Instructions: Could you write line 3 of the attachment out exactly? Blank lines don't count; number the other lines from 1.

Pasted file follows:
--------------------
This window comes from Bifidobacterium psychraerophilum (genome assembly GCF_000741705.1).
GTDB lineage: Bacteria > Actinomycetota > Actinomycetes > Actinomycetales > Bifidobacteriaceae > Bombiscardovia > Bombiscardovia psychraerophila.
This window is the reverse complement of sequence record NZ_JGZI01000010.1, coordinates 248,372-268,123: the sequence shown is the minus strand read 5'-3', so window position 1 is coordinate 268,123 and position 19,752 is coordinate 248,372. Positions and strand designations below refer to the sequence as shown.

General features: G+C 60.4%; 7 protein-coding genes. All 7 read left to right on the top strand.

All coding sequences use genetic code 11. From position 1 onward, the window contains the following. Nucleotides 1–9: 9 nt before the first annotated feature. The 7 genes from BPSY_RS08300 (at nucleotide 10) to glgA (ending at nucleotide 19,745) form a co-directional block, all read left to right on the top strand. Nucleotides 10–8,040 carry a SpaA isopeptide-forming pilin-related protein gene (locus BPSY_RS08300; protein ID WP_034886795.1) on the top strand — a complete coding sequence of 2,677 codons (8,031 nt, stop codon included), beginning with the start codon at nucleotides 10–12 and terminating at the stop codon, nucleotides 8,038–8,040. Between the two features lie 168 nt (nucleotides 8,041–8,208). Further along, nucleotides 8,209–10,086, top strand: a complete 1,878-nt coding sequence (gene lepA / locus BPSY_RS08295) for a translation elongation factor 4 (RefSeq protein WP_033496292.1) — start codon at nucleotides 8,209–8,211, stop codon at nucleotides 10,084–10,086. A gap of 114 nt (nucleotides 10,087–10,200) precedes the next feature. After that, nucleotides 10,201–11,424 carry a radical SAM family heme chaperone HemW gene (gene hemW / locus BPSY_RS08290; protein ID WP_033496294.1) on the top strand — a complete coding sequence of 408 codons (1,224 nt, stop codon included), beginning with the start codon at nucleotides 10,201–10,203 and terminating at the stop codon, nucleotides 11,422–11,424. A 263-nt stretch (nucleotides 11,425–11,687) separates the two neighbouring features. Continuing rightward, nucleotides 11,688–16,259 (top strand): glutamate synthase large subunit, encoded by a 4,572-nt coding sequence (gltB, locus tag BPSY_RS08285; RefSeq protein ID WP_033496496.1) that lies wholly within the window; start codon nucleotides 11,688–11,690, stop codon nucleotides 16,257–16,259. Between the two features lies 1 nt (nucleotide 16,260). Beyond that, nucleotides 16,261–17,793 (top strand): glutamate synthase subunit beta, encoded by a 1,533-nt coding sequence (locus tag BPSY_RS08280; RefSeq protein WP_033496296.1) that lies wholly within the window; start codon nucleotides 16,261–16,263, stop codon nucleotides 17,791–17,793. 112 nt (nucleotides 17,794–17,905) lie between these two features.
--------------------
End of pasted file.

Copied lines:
This window is the reverse complement of sequence record NZ_JGZI01000010.1, coordinates 248,372-268,123: the sequence shown is the minus strand read 5'-3', so window position 1 is coordinate 268,123 and position 19,752 is coordinate 248,372. Positions and strand designations below refer to the sequence as shown.